The Story of a Soul

For the Long Awaited Reads Month and the Translation category of the Classics Challenge:

LAR Button Final

classics2014

The Story of a Soul:  The Autobiography of Saint Thérèse of Lisieux.  taotolbytdl Doubleday, originally pub’d 1898, 159 pages

I’ve been wanting to read this one forever or ever since it was referenced in something else I read and I realized I didn’t know much about her. Plus I have the tradeback book in the house. AND! it seems like a good January “New Year” kind of book, doesn’t it?  I wish I could remember which book put me onto it…  Let’s investigate. If I added Thérèse‘s book in July 2012, then it’s likely that a book I read about that same time was the one that referenced it. OK, the only books I read that could possibly have mentioned our saint was Rubin’s The Happiness Project or possibly? Wild from Cheryl Strayed. I’m gonna bet it was Gretchen Rubin. I should still have it in the house – maybe I put in a post-it note. No note but YES! A mention in the Suggestions for Further Reading!!  Great, that is settled. (and now I see that I actually did write a note on this in goodreads. Huh.)

Other great things this has going for it:   Nonfiction, really old, set in another country (France), translated (French)! Win-win on a lot of goals I listed for this year. My copy was published 1989 but uses the Intro written in 1957 by translator John Beevers.

Very much a religious book of a girl who was extremely zealous and conscientious of wanting to live every second of her life with 100% of her being, her mind and her heart totally focused on her God. (Is ‘extremely zealous’ redundant?)

pieratingsml

EatMy HIdeinWhitetoSkipLine

Copyright © 2007-2014. Care’s Online Book Club. All rights reserved. This post was originally posted by Care from Care’s Online Book Club.  It should not be reproduced without express written permission.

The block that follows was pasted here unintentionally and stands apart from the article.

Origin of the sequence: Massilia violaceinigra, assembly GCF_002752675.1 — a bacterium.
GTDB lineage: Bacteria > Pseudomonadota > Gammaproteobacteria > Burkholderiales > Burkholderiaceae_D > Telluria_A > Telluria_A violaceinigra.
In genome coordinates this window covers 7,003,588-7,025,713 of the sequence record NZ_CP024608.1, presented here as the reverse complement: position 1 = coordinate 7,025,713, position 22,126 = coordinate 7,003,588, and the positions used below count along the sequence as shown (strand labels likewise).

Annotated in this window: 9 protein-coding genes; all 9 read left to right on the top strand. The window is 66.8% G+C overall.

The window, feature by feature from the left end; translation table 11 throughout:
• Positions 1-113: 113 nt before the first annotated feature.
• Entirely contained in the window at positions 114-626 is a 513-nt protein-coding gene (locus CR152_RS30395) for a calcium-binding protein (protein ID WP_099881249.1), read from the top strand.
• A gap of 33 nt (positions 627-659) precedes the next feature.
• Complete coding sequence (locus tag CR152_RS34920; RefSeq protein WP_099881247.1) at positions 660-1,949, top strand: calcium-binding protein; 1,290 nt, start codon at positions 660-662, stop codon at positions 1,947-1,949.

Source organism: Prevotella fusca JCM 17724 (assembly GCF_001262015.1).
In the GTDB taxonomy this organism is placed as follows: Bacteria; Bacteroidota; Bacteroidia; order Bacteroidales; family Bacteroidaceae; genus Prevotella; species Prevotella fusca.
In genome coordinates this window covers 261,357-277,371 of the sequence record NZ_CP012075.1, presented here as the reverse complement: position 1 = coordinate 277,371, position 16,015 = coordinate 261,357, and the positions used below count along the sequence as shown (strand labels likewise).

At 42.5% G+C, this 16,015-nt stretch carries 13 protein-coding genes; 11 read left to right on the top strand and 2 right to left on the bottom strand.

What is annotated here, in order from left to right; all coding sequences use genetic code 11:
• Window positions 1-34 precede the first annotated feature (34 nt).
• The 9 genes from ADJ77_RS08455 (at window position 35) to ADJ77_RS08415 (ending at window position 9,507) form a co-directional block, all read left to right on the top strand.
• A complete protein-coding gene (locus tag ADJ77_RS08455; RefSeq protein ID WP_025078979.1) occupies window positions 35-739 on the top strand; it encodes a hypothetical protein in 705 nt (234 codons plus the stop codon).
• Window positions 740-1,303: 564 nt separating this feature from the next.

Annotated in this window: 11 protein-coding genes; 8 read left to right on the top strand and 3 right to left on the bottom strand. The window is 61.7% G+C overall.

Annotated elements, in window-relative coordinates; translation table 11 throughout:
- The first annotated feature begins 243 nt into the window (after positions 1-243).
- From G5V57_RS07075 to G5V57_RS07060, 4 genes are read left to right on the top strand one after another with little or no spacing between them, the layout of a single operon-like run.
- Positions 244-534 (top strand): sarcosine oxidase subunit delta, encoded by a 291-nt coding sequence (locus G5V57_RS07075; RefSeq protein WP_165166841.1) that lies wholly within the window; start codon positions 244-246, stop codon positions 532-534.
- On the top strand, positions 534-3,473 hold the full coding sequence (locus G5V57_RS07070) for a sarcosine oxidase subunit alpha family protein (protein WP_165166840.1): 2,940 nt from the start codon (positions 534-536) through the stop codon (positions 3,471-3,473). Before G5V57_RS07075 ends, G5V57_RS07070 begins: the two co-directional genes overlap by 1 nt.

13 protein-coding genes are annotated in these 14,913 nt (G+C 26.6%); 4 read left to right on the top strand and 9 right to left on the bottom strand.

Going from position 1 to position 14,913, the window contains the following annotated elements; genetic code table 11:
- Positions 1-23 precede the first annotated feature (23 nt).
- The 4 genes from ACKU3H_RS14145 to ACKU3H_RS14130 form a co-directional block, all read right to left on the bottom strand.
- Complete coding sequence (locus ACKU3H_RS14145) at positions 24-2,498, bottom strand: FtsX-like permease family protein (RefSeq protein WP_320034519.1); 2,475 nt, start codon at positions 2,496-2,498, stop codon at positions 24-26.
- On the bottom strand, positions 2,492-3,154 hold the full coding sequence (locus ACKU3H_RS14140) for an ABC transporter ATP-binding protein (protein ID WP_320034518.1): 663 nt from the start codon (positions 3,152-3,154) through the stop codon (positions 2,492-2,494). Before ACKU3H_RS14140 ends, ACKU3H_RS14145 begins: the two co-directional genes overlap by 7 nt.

Advertisements

4 thoughts on “The Story of a Soul

    1. Yes, she did go see the Pope. She wanted permission to join the convent before the recommended age. She was quite bold and spoke to him after being told not to. I’m sure she was thinking, “I came all the way here and now they won’t let me talk to him?! Fooey on that.”

  1. Karen K.

    Interesting, I’ve never heard of this one. I can’t imagine being able to just walk up and see the Pope! But nowadays, it might even be possible. Thanks for linking your review to the Back to the Classics Challenge!

Welcome! I invite you to comment. If for some reason commenting is troublesome, pls send email to BkClubCare [at] Gmail

Fill in your details below or click an icon to log in:

WordPress.com Logo

You are commenting using your WordPress.com account. Log Out / Change )

Twitter picture

You are commenting using your Twitter account. Log Out / Change )

Facebook photo

You are commenting using your Facebook account. Log Out / Change )

Google+ photo

You are commenting using your Google+ account. Log Out / Change )

Connecting to %s